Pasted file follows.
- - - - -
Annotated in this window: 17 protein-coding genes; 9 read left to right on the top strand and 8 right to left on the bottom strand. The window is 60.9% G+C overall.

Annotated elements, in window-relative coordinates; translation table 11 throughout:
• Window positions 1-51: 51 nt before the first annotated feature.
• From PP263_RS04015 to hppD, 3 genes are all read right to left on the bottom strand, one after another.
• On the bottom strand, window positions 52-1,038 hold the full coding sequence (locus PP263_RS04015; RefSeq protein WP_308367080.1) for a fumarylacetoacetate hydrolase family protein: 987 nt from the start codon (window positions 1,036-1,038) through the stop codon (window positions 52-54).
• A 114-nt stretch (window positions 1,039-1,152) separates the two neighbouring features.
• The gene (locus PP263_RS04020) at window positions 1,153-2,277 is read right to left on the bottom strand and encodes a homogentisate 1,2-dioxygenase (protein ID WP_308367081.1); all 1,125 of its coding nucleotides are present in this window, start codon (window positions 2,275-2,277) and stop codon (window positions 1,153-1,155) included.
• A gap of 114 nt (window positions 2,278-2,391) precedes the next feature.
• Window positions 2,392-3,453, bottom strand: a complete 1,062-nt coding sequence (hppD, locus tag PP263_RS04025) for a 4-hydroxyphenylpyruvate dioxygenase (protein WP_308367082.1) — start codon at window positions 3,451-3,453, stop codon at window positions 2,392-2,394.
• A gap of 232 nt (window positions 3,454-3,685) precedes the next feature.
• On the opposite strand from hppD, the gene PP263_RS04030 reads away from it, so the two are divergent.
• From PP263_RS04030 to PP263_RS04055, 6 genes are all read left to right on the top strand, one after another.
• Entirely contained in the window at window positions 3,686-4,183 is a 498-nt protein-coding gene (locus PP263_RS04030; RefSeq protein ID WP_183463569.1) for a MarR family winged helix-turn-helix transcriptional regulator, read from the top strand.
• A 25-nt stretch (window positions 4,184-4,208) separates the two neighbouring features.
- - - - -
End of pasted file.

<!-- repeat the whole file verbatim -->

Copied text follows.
Annotated in this window: 17 protein-coding genes; 9 read left to right on the top strand and 8 right to left on the bottom strand. The window is 60.9% G+C overall.

Annotated elements, in window-relative coordinates; translation table 11 throughout:
• Window positions 1-51: 51 nt before the first annotated feature.
• From PP263_RS04015 to hppD, 3 genes are all read right to left on the bottom strand, one after another.
• On the bottom strand, window positions 52-1,038 hold the full coding sequence (locus PP263_RS04015; RefSeq protein WP_308367080.1) for a fumarylacetoacetate hydrolase family protein: 987 nt from the start codon (window positions 1,036-1,038) through the stop codon (window positions 52-54).
• A 114-nt stretch (window positions 1,039-1,152) separates the two neighbouring features.
• The gene (locus PP263_RS04020) at window positions 1,153-2,277 is read right to left on the bottom strand and encodes a homogentisate 1,2-dioxygenase (protein ID WP_308367081.1); all 1,125 of its coding nucleotides are present in this window, start codon (window positions 2,275-2,277) and stop codon (window positions 1,153-1,155) included.
• A gap of 114 nt (window positions 2,278-2,391) precedes the next feature.
• Window positions 2,392-3,453, bottom strand: a complete 1,062-nt coding sequence (hppD, locus tag PP263_RS04025) for a 4-hydroxyphenylpyruvate dioxygenase (protein WP_308367082.1) — start codon at window positions 3,451-3,453, stop codon at window positions 2,392-2,394.
• A gap of 232 nt (window positions 3,454-3,685) precedes the next feature.
• On the opposite strand from hppD, the gene PP263_RS04030 reads away from it, so the two are divergent.
• From PP263_RS04030 to PP263_RS04055, 6 genes are all read left to right on the top strand, one after another.
• Entirely contained in the window at window positions 3,686-4,183 is a 498-nt protein-coding gene (locus PP263_RS04030; RefSeq protein ID WP_183463569.1) for a MarR family winged helix-turn-helix transcriptional regulator, read from the top strand.
• A 25-nt stretch (window positions 4,184-4,208) separates the two neighbouring features.